ARTful households on a budget


Surround yourself with homemade and beautiful households, and save money!  Here are just some typical store-bought items that we are able to craft at home, with their cost savings.

1. Toilet Paper.

What?!  Toilet paper, you ask?  Yes.  Before you are grossed out, allow me to explain.  This one is for the ladies of the house, and I have a question for them.  Consider how many tinkles you have a day.  Would you rather dry yourself with minimally absorbent, rough, and fragile tissue or would you rather use a beautifully printed, soft, cotton cloth that is washable and reusable?  Simply cut 5 inch squares out of a lovely printed, cotton fabric and use dry or moisten to cleanse after a tinkle.  Toss them in a small basket headed eventually for the laundry and you’ve just saved 4 squares of t.p., helped the environment, and saved a little money over the long run.  (No, I’m not suggesting replacing disposable toilet paper for the traditional fanny wipe.)   Even using the ol’ t.p. wipe for those once a day episodes still saves us about $50 a year.

2. Laundry Detergent

Boil 2 gallons of water in a stockpot.  Microwave 1 bar of soap for 1.5 minutes to soften (I use zest…don’t use moisturizing soap).  Cool the soap a few minutes, and then mince it.  Add the minced soap to hot water and dissolve.  Add 1.5 cups soda wash and 1.5 cups borax, stirring to dissolve.  (Be careful to watch, as it will begin to boil again and could spill over).  Mix dissolved solution with 3 additional gallons of water, or combine with water in separate containers (I use old, clean milk jugs) at a ratio of: 2/5 solution, 3/5 water.  You can also add up to 3 ounces of essential oil for a scenty soap!  This makes 640 ounces of detergent, and you can use .5-1 cup for a large load of laundry.  It would normally cost $40 to buy this many ounces in the store.  This recipe costs $1.72 for the equivalent, takes 20 minutes, and is better for the environment!  Looks much more aesthetically pleasing to see my upcycled clean, white or clear containers full of a milky, smell-good soap on my laundry room shelf than those abrasive name-brand label designs with their bulky and oddly-shaped packaging.  Plus, this was a cost savings of over $100 for us last year!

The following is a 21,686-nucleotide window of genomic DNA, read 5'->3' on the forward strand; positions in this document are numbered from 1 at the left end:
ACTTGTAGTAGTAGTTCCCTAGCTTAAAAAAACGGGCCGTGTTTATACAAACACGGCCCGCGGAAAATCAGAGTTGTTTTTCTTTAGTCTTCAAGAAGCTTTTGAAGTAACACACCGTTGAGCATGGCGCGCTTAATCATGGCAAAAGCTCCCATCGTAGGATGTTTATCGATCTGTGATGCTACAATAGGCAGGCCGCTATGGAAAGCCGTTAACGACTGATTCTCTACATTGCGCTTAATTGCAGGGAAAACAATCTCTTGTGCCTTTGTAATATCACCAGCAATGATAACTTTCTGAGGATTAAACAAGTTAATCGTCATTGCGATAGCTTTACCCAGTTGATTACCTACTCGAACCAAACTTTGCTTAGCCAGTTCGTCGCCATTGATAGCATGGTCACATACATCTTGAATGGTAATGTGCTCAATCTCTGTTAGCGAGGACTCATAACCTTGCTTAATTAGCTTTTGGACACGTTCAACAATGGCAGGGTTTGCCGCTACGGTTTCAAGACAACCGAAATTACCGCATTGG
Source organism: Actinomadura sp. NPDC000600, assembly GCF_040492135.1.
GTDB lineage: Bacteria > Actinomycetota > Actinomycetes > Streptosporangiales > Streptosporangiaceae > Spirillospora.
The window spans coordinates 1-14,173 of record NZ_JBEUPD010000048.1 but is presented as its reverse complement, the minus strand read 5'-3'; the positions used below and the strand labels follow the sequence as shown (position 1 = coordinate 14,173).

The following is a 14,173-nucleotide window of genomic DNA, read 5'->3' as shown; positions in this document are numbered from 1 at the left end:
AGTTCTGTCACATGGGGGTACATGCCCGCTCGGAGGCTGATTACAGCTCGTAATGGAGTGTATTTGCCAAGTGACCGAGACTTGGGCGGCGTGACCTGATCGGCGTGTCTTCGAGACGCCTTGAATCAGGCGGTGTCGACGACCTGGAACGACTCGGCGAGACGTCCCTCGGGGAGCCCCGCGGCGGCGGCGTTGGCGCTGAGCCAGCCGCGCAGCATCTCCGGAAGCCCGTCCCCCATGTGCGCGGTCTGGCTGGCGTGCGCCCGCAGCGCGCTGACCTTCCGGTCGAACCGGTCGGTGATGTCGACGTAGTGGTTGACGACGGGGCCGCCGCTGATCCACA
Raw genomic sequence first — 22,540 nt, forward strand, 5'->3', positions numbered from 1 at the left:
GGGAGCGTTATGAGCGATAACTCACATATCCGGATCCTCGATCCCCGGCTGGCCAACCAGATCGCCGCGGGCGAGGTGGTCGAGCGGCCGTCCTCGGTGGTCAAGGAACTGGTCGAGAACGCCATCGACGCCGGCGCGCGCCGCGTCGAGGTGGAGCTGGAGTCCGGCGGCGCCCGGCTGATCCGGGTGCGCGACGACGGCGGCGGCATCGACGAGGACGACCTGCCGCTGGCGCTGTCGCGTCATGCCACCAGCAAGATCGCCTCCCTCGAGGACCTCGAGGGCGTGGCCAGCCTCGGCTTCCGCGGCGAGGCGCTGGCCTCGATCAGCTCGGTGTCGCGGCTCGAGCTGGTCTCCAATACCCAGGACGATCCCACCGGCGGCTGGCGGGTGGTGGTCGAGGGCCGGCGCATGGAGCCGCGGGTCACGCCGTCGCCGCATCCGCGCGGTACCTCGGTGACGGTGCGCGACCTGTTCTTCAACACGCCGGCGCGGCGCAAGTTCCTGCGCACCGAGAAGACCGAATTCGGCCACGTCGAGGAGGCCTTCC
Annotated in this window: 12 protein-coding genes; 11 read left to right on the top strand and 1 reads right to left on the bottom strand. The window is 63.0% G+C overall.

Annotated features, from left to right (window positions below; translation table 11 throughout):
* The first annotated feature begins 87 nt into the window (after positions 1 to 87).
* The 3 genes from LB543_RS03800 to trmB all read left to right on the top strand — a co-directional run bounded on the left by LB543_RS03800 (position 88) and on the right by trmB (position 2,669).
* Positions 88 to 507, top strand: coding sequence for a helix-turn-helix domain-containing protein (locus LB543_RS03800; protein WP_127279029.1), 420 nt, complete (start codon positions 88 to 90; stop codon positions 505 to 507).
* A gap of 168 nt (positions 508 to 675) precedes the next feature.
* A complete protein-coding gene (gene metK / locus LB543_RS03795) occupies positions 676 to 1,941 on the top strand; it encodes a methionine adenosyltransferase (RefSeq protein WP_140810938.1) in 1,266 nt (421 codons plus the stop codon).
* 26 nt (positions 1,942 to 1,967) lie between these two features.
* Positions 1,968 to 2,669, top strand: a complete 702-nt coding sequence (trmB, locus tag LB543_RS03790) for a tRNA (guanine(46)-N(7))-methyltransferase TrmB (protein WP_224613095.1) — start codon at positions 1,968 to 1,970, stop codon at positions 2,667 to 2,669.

3. Fabric Softener and Dryer Sheets

Here is another chance to use up that beautiful scrap fabric you have laying around waiting for an upcycle!  Combine 6 cups water, 3 cups vinegar, and 2 cups hair conditioner, and shake well for your homemade softener recipe.  For softening dryer sheets: soak 5 inch, cotton fabric squares (remember, choose a color that you love or a print that makes you smile) in your softener batch for 10 or so minutes, squeeze out the excess, and hang to thoroughly dry before using.   Use your dyer sheets about a dozen or so times.  Wash them, soak, dry, and use again and again.  The rest of your softener solution will store in a recycled container with an air-tight lid for when you need it!  Homemade, your softener will cost $1.44 for 88 ounces.  In store, it would cost $6.97 for 90 ounces.  This saves about $50 a year.

We are now up to over a $200/year savings.  That’s a ski trip, donation to the needy, or a month’s worth of fruit and veggies!

4. Liquid soap.

Did you know you do not need ALL that soap?!  We were given a couple foaming, soap dispensers for Christmas a few years ago and are still using them to save bunches of money.  Simply buy a large container of liquid soap refill (we buy the off-brand, anti-bacterial hand-soap for our bathrooms and the off-brand hand-softening dish soap for our kitchen) for around $4.  Here’s the secret.  Add only an ounce of soap to the empty foaming dispenser and fill the rest with water.  Shake it and watch the soap foam perform exactly as it should while saving $6 a month.  Those foaming dispensers are label-free, clear and clean.  One thing I can hardly stand is seeing company advertisements invade my home.